Straight from 40: Minor keeps coming back for food
Published 12:00 am Monday, February 23, 2004
Bobby Minor was raised on a peach farm up around Clanton. He still remembers selling peaches off the back of his daddy’s pickup truck.
Occasionally, some tourist would ask, “Where’d you get them peaches?” Minor remembers his daddy always answered the same way. “We grew ’em on the back forty,” he’d say.
That’s why, when Minor opened his own produce stand on Cedar Street back in 1990, he called it The Back Forty.
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Minor has tried his hand at a number of different jobs over the years, but he keeps coming back to those peaches. And tomatoes. And turnips. And collard greens.
“It’s just something that comes natural to me,” he says. “This is something I was raised up doing. It wasn’t something I had to get out and learn.”
You can find just about any kind of fruit or vegetable that’s in season at The Back Forty. But you won’t find much in the way of fast food.
“We had a woman come in here the awhile back wanting to know if we had something she could order to go and eat on the run,” chuckles Minor, waving a hand in the direction of those raw turnips and collard greens. “I told her she was in the wrong place — unless she wanted an orange or something like that.”
Minor laughs telling that story, but he knows it also points to one of the biggest challenges facing small produce markets like his.
“People are getting so busy, going and doing,” he says. “It’s getting harder to sell them anything they’ve got to sit down and fix, especially this younger generation. Some of the old folks still take time to fix a meal, but not as many.
“These days, as far as vegetables go, you’ve got to cut it up for them and have it ready for them to cook or they don’t want to fool with it.”
To those who didn’t grow up on a farm and have never tasted a really good homegrown tomato, taking the time to prepare vegetables in their natural state might seem like a lot of trouble. Minor offers assurances it’s well worth the effort. “There’s a world of difference between what we sell and what you get in a can,” he says.
There is also, he insists, an awful lot of difference in his produce and the produce you’ll find in the large supermarkets.
“Now you take peaches,” Minor says, warming to his topic. “Your big supermarkets stock what they call ‘graded out’ peaches. They’ve been brushed to get rid of the fuzz and they wax ’em so they look real pretty. But what you’ve got is a sort of ringer peach.”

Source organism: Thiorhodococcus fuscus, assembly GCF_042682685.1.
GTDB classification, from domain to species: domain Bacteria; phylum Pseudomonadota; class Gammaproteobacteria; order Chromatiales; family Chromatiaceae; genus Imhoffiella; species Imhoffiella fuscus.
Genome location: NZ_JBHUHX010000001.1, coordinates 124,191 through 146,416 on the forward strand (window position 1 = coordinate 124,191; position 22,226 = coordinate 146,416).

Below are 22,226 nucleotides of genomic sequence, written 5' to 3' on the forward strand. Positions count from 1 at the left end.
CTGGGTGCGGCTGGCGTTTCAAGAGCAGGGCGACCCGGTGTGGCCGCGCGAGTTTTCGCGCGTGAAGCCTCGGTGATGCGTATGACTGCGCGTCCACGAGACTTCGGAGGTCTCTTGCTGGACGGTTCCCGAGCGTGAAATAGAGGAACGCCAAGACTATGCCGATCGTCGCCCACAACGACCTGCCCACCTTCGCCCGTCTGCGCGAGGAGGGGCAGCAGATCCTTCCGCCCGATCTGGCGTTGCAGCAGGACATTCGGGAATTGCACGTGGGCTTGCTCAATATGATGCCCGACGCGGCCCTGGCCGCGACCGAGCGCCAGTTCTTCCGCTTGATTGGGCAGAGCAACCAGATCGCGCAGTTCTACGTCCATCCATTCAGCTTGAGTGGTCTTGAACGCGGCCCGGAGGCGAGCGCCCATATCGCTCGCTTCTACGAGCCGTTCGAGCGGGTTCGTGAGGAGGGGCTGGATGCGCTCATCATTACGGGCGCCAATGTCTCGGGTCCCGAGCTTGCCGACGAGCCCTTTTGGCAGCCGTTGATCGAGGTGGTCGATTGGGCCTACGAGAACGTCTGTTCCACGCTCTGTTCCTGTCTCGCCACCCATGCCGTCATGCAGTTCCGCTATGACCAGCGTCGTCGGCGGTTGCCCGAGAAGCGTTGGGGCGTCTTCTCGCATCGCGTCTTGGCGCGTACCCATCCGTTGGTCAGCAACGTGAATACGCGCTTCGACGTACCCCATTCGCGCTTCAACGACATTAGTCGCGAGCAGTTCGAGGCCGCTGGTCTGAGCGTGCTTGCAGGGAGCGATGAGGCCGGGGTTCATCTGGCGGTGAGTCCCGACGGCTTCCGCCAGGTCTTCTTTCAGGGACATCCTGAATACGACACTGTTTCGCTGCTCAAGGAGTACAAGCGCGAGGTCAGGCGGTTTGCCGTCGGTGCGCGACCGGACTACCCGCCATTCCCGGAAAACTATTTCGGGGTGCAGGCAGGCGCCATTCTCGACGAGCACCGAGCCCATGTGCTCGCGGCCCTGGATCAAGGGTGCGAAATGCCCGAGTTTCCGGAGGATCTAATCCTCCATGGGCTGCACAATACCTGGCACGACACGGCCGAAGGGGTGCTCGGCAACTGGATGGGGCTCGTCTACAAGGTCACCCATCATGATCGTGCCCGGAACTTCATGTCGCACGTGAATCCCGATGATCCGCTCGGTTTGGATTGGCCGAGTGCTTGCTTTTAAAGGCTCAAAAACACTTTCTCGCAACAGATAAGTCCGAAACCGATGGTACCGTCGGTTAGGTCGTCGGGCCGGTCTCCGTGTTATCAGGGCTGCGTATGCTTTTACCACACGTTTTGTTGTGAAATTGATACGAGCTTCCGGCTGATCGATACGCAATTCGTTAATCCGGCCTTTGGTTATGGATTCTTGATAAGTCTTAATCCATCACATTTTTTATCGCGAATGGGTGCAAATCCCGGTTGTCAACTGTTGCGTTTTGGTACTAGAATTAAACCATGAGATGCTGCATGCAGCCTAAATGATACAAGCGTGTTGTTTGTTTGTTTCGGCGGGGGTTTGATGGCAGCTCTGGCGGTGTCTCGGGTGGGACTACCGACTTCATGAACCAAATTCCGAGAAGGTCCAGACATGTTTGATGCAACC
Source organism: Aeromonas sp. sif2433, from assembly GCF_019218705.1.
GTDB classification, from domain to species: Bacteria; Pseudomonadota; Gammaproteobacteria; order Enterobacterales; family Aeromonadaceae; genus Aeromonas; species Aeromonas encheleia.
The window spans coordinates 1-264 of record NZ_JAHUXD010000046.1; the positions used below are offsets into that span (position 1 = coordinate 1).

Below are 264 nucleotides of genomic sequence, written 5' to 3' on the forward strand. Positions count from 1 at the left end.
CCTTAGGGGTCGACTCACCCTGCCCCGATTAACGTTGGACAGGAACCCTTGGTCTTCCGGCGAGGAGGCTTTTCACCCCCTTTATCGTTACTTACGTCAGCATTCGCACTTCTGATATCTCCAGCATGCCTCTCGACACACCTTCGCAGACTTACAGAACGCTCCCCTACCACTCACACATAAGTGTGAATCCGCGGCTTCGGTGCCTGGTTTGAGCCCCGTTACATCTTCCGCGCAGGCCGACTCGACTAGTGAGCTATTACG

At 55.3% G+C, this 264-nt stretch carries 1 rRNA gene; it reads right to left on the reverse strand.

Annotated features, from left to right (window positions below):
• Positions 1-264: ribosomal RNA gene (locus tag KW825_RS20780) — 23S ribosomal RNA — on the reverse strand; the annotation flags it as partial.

He points out that supermarket produce is often picked green and placed in coolers to prevent spoilage, adding, “That takes all the flavor out.”
Minor gets his peaches direct from a local grower in Clanton and he’s willing to bet you can taste the difference. They’re tree-ripened and shipped directly to his Cedar Street stand.
Minor says he’s not against new technologies that enable consumers to enjoy fruits and vegetables virtually all year round. He just thinks it’s important that consumers know there’s a trade-off for being able to eat watermelons in Demopolis in January.
“You can get just about anything you want anytime you want it, if you’re willing to pay for it,” he shrugs. “They get produce from everywhere now — South America, Mexico. Shucks, you can even get grapes from Africa.”
The locals who patronize The Back Forty, though, don’t seem all that taken with such exotic offerings. Minor’s biggest sellers are still tomatoes and peaches. In the winter he sells a lot of turnip greens and collards.
If you’ve never enjoyed a mess of greens and cornbread, turnip greens are slightly more bitter than collard greens. “Most people put a little salt in ’em, a little pork … people ’round here call it fatback,” says Minor. “It’s all good for you, I know that.
“I guess that’s what you’d call this place is a health food store. Ain’t nothing in here bad for you, if you know how to cook it.”